chlorination of wastewater and mutagenicity of sludges is interesting, since chlorination of waste-water has
been shown to produce mutagens (92,385). It appears that the mutagens produced by chlorination affect the
effluent water more than the resulting sludge.

The lack of association between the percentage of industrialization and any parameter of mutagenicity also is
an unexpected finding. It has been generally assumed that sludges from domestic areas were "cleaner" than
sludges from treatment plants receiving a large percentage of wastewater from industrial sources. The results
of this study indicate that mutagenic activity of sludges is independent of the percentage of industrialization.
The potential health hazards of the mutagenic components of sewage sludge are difficult to assess. A recent
study (63) indicated that rats consuming cabbage and beets grown on sludge^amended soil produced urine
which was mutagenic to TA98 in the presence /  of a metabolic activating system. Thus, it seems possible for
the mutagenic components of sludge to be transported through the crops grown on it.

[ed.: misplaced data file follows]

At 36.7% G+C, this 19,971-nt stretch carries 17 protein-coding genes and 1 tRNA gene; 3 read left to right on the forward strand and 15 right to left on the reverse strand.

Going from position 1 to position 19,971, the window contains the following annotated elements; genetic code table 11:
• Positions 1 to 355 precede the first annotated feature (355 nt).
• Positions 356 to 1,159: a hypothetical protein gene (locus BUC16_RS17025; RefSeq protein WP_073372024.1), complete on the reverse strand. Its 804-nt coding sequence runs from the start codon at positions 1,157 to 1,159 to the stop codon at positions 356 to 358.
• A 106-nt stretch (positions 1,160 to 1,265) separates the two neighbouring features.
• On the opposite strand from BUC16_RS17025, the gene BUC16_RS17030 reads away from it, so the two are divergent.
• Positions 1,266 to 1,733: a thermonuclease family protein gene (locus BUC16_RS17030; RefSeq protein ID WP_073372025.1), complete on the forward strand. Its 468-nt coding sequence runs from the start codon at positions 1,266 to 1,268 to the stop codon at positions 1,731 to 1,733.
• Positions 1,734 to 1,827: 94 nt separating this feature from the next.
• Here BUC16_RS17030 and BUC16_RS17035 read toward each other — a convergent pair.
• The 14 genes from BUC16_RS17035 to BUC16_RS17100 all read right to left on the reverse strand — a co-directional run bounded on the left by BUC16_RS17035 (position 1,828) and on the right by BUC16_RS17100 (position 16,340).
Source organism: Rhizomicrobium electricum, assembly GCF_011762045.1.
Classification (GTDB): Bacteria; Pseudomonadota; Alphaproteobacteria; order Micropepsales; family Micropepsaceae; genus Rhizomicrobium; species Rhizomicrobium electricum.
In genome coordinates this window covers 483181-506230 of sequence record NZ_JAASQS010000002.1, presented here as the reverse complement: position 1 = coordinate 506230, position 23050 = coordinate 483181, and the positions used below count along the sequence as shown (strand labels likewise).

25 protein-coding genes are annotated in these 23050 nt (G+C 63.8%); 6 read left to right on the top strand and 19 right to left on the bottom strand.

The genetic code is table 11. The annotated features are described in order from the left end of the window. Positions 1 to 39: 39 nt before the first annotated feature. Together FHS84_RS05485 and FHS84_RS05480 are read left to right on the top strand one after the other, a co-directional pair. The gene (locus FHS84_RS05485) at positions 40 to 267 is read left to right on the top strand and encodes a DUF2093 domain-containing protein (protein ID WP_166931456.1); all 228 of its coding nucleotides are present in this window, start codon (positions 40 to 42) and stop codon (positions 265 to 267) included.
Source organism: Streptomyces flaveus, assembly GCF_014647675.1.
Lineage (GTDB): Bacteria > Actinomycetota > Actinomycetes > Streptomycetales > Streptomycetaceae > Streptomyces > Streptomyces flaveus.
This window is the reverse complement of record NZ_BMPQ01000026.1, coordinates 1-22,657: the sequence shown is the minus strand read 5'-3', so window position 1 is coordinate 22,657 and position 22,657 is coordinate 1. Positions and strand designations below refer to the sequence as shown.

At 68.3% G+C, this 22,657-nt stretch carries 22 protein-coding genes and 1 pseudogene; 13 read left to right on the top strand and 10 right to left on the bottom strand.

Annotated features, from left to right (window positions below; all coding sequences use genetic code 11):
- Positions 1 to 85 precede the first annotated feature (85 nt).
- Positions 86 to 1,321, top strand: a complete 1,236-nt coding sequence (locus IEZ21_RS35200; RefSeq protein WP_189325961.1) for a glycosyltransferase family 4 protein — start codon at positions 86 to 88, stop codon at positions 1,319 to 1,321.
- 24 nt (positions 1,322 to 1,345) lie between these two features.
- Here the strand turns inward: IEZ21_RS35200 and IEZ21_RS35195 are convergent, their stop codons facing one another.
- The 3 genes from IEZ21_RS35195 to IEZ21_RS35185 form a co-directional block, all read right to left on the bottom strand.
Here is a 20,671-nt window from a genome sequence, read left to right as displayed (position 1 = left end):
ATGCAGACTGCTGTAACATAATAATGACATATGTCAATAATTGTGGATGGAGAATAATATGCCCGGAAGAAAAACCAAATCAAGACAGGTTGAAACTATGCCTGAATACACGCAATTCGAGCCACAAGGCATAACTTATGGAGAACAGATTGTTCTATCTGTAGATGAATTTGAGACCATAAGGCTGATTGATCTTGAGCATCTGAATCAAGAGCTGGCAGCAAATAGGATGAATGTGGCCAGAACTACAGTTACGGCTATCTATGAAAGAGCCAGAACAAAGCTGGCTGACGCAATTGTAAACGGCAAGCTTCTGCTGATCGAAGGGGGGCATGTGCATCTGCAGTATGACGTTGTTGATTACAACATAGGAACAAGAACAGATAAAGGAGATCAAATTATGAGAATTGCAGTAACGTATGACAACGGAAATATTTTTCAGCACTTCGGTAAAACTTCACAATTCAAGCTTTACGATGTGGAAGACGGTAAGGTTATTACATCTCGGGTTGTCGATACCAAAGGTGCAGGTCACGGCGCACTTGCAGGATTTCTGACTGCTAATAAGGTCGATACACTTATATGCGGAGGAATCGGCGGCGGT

Acute toxicity of organic extracts of sludge

A further characterization of the toxicity of the organic fraction of sludge was made on the basis of lethality. The
extract of the Dallas sludge was the only sample negative in the test for mutagenicity, and was chosen as a
possible nontoxic sludge extract (15). Since the extract of the Boston (Deer Island) sludge was mutagenic with
metabolic activation to tester strains TA1537 and TA100 (106 and 86 revertants/mg extract, respectively), this
sample was selected as an example of a relatively toxic sludge extract.

Mice used in this study were male BALB/c, obtained from a colony maintained at the New York State College of